Mande Chicken is a small manufacturer nestled within Gabsongkeg, Nadzab.
Owner Tim Numilengi is a food science graduate and has worked in the marine food manufacturing sector and with various development programs around the Pacific Region for a several years.
His past employment gave him the opportunity to observe processing facilities, to see what worked and what failed. Eventually, chose what he wanted for his personal project.
After a long time thinking about it – he started the paper work a few years back – then he got down to work. After visiting poultry local farmers in the area, he decided to build the Mande model.
Tim’s first Cobb chicks arrived and he began his first tasks as a poultry farmer supplier for Tablebirds before building his small plant 8 years later.
“Big scale poultry farming is a scientific and sophisticated business. New technology is being developed every day and we have to move with the times. Innovation is a priority. I have built a chicken facility with modern processing.”
The only two local suppliers of meat birds, Niugini Tablebirds and Zenag – both based in Morobe province – are not able to meet the demands of the PNG market.
“Chicken continues to be imported from Malaysia and Australia to meet the market demand,” says Tim. “I spent a few years saving up to invest into my business expansion plan from an out grower to producer-manufacturer-distributor. By November 2019, the process line was in place.”
He installed killing cones for stunning and bleeding chicken and a scalding machine. Water heats up to 60 oC to soften chicken feathers before plucking the feathers.
The plucking machine removes chicken feathers. He also installed a gutting table, sink with pressurized water for washing and cleaning chicken and a vacuum sealing machine for whole round birds and a cutting machine for chicken pieces legs, wings, things and breast for packing in 900g trays.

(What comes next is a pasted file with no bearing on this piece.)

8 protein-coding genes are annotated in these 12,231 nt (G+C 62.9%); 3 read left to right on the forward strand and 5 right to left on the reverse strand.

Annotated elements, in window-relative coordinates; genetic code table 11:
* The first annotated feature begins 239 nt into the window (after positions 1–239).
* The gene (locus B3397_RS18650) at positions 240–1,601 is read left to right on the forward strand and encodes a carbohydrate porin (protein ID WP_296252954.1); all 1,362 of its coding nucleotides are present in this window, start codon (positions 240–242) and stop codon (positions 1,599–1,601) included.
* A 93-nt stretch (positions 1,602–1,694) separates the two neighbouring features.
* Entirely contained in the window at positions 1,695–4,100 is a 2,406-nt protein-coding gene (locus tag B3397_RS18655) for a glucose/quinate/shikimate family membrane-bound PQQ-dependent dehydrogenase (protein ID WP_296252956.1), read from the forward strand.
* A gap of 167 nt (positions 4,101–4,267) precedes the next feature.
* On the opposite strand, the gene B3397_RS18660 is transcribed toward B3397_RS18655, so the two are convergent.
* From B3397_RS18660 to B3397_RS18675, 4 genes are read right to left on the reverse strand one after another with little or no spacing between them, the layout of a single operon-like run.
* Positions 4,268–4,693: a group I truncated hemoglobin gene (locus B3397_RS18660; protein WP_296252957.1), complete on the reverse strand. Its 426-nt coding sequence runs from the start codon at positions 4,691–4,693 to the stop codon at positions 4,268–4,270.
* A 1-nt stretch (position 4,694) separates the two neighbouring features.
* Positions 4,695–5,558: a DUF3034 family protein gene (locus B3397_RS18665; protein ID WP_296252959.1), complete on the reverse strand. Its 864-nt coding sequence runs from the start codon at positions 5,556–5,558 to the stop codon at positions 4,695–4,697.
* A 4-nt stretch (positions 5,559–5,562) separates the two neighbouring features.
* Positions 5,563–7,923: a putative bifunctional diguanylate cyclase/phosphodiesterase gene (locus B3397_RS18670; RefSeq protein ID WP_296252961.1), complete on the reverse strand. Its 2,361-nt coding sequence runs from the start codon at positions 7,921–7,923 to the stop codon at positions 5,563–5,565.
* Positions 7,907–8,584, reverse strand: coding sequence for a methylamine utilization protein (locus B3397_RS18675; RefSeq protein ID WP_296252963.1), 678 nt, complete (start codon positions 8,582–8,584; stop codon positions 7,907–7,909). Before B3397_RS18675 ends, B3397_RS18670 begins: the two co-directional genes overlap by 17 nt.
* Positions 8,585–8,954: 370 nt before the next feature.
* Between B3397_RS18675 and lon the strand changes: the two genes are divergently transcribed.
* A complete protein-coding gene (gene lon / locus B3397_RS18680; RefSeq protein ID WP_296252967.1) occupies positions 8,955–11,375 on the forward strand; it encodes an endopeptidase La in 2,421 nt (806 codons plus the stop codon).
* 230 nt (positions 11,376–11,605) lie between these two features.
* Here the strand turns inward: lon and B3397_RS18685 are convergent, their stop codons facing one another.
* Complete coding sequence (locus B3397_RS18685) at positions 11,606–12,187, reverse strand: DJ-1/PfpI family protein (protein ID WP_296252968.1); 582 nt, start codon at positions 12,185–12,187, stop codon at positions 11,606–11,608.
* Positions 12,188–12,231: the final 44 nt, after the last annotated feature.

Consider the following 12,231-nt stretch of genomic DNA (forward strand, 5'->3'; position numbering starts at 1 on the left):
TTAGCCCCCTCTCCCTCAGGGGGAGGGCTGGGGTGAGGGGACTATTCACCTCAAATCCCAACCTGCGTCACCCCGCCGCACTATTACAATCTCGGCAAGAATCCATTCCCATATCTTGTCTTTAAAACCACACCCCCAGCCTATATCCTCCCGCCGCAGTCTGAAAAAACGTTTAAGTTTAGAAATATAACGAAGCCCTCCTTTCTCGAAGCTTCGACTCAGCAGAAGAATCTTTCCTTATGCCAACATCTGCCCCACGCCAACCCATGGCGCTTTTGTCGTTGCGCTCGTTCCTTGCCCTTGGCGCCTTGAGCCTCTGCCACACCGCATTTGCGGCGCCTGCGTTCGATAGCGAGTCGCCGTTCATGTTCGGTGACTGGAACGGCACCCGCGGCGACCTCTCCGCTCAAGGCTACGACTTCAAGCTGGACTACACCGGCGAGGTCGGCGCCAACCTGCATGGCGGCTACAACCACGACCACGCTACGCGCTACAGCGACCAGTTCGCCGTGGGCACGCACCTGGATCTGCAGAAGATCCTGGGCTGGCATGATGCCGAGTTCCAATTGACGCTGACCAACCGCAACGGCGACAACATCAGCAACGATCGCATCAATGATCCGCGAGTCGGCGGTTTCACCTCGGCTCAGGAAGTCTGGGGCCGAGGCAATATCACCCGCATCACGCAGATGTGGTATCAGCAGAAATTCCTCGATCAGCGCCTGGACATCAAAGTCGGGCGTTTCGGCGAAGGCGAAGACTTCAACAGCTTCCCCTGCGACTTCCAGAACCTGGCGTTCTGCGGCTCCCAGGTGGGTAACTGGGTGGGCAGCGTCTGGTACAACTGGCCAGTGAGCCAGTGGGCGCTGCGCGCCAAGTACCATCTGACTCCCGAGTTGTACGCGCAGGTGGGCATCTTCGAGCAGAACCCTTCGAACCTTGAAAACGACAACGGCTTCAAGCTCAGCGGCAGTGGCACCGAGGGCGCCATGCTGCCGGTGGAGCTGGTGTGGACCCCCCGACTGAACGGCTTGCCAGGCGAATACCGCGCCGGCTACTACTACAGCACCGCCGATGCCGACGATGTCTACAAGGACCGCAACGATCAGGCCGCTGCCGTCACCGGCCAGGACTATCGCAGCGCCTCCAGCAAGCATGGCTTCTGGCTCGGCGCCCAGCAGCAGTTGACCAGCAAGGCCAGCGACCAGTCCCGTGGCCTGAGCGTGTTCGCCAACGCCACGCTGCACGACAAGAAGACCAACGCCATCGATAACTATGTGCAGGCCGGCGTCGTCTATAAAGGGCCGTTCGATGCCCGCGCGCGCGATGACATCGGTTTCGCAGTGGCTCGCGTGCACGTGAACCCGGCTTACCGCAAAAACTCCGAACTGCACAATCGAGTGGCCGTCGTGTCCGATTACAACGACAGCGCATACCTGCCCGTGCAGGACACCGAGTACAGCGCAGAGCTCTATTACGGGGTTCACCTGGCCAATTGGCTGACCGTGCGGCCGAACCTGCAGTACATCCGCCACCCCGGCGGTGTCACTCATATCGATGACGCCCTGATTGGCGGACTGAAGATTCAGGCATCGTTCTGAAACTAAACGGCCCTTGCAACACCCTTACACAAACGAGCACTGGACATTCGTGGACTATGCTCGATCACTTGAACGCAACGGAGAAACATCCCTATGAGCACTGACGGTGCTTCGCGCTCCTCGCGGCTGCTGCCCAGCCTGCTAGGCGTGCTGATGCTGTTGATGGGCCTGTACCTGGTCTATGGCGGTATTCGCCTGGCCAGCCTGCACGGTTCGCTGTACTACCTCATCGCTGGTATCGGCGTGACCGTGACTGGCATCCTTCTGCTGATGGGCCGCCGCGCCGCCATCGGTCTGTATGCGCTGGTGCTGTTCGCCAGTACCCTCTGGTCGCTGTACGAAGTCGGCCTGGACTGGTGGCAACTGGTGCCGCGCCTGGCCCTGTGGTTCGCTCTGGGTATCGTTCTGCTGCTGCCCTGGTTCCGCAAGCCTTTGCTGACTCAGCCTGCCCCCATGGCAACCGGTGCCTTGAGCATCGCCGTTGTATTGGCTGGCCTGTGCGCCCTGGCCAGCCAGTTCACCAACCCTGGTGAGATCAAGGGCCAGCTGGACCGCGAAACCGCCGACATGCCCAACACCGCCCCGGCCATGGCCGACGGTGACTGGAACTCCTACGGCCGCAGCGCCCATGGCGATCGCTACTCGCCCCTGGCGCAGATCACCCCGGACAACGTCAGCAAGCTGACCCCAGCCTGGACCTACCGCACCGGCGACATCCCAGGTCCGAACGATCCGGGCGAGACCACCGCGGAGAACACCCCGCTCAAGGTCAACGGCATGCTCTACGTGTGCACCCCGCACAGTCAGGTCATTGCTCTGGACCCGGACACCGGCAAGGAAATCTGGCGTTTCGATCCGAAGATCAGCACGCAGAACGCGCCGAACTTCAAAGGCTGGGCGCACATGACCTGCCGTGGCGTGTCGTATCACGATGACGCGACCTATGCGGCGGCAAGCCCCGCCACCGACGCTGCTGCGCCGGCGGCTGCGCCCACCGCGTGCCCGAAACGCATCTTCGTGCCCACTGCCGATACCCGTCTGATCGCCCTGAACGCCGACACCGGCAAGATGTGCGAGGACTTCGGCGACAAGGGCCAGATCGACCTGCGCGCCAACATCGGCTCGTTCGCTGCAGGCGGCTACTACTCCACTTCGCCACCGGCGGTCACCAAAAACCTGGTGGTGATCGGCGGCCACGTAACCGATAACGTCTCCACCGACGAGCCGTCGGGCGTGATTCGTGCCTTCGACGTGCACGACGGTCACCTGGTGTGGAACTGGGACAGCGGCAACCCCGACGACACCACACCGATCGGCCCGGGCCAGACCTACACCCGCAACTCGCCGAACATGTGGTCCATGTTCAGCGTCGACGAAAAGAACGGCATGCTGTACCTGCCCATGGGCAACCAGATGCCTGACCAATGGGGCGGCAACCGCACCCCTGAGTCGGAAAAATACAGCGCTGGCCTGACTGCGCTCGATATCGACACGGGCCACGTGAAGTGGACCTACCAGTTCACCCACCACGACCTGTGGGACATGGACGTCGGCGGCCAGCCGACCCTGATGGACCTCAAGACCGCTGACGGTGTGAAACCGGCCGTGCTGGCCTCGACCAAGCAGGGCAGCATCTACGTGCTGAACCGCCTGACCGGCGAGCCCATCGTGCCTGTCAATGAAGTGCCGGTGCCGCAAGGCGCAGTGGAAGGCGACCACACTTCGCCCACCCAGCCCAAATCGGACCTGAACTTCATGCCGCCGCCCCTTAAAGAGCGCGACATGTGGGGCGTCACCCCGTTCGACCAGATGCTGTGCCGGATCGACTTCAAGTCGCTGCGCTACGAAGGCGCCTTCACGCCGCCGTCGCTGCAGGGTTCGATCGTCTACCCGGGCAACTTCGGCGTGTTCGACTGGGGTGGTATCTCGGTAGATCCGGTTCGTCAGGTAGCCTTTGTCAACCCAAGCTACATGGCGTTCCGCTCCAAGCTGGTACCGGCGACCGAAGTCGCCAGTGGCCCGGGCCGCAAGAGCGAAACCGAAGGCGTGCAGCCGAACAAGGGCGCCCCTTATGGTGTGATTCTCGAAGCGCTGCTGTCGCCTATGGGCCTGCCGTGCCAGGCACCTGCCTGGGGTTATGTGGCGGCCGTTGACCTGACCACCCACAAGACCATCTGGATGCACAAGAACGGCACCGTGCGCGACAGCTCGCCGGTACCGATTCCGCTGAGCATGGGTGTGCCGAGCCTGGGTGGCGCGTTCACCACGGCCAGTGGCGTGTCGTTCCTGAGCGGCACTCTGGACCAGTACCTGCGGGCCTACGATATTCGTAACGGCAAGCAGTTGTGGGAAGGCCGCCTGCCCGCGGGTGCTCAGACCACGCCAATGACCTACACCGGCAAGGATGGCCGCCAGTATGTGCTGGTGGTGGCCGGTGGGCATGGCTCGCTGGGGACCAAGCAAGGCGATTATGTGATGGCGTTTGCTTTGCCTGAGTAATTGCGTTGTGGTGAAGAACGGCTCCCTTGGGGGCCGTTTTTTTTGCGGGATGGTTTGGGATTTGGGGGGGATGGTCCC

Tim invested in a modern blast freezer for blast freezing the products down to a temperature of -35 °C and a cold storage facility for storage at -18°C. Whilst this was unfolding, Tim developed his brand, barcode and ordered his labels and packaging from abroad.
“It is a substantial investment for our small business. This includes building our own water treatment and installing a 1 Kilometer powers line from the main PNG Power Grid from the highway. We have to constantly fix the feeder roads from the main highway at our own cost,” he laments.
After his small plant was commissioned, Tim secured a BSP SME Loan in February 2020. Mande Chicken was ready for Lae consumers 2 months later on the 13th of April.
“We had six staff and employed an additional 15 from around Gabsongkeg, Wampar LLG – most of whom were laid off from full time work during Covid-19.”
At full throttle, Tim slaughters 1,000 chickens a week on his fully automated poultry facility and delivers on Mondays, Wednesday and Friday.
He found favor with an Asian retail outlet – Sinowell at Eriku and started retailing there. The rest of his stock was sold via Facebook.
Mande ‘Big Kai’ was introduced at K13.50 and was an instant hit. Tim says, he is not out to take on the bigger businesses – Tablebirds and Zenag. But he wants to help bridge the supply Gap as an SME.
Seen in the supermarket, Mande Chicken might seem a world away from Tablebirds and Zenag in terms of retail spacing, but this business too is a rural one, based on small-holders locals in Gabsongkeg.
“We opened our first ‘Mande’ shop to sell our chicken, but that didn’t last long. Covid-19 restrictions on consumer traffic and a decline in the overall cash circulation in the city forced us to close shop in September 2020.”
Tim reluctantly closed shop and moved back to Gabsongkeg, Nadzab where he operates from today.
“Covid-19 restrictions choked cash flow. I urge the government to put more effort in economic recovery and working around Covid-19. We need cash to survive, pay our overheads and repay the SME loan they have given us.”
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